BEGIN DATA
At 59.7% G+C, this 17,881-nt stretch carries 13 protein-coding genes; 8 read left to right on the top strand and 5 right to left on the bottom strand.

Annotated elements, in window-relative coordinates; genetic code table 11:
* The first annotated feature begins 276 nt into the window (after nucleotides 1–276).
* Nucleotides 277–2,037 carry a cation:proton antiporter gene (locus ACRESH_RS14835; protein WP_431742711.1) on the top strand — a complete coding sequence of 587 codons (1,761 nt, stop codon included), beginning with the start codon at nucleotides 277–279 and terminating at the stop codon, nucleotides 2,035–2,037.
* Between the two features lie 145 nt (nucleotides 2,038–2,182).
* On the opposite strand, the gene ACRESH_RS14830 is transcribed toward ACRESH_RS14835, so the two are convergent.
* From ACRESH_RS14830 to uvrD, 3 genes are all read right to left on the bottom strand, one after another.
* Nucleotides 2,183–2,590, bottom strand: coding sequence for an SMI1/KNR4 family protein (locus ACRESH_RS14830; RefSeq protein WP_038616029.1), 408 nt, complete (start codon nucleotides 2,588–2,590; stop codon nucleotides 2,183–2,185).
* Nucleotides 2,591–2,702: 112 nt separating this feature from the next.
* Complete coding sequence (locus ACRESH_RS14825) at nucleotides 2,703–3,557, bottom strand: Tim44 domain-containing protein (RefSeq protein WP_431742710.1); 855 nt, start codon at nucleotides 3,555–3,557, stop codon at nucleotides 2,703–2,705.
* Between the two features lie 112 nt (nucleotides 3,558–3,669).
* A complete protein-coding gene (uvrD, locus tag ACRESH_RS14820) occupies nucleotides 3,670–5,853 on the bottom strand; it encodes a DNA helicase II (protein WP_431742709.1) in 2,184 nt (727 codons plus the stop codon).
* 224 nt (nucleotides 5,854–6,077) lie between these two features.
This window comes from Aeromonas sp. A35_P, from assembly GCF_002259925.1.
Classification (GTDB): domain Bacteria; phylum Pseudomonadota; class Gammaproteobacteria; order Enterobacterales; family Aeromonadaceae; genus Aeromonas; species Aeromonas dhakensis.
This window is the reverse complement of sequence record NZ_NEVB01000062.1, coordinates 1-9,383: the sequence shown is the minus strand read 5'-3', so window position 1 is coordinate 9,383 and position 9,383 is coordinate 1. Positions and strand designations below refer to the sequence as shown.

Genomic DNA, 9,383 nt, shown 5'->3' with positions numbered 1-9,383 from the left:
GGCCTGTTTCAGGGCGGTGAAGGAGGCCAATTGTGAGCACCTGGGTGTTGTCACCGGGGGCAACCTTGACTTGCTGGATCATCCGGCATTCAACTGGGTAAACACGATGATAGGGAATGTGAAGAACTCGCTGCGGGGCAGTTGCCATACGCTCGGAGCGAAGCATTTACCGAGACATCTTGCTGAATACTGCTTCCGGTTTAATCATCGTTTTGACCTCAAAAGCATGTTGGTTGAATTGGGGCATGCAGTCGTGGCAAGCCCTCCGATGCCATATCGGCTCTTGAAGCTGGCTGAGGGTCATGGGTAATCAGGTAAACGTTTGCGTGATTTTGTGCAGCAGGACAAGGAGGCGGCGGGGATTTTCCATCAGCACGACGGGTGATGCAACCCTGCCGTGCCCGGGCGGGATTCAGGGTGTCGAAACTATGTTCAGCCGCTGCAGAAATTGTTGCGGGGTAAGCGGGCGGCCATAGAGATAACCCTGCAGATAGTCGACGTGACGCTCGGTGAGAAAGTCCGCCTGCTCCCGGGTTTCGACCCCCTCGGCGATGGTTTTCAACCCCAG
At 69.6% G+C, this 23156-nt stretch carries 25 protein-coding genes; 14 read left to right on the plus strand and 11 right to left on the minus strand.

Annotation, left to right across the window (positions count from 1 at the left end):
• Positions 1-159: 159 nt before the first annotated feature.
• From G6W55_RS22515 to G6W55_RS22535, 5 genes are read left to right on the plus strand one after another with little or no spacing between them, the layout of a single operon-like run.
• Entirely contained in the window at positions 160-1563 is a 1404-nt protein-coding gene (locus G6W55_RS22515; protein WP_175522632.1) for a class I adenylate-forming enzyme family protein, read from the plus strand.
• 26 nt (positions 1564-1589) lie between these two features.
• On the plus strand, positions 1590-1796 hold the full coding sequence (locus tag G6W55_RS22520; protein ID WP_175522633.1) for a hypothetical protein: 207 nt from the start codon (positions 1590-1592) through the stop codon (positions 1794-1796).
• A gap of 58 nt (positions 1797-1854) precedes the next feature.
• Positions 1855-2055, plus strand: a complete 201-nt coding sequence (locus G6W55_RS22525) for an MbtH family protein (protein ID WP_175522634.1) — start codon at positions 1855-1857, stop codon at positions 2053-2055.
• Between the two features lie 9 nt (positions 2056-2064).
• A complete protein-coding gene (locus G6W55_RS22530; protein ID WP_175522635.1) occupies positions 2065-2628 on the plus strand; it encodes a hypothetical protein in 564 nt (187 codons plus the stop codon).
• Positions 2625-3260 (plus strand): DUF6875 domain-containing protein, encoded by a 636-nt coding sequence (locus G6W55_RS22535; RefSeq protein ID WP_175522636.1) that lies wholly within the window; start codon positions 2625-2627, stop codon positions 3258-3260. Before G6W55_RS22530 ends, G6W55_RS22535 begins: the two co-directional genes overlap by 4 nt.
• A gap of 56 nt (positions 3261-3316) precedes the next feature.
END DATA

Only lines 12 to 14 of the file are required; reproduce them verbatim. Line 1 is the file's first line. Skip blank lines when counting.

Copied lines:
* A complete protein-coding gene (uvrD, locus tag ACRESH_RS14820) occupies nucleotides 3,670–5,853 on the bottom strand; it encodes a DNA helicase II (protein WP_431742709.1) in 2,184 nt (727 codons plus the stop codon).
* 224 nt (nucleotides 5,854–6,077) lie between these two features.
This window comes from Aeromonas sp. A35_P, from assembly GCF_002259925.1.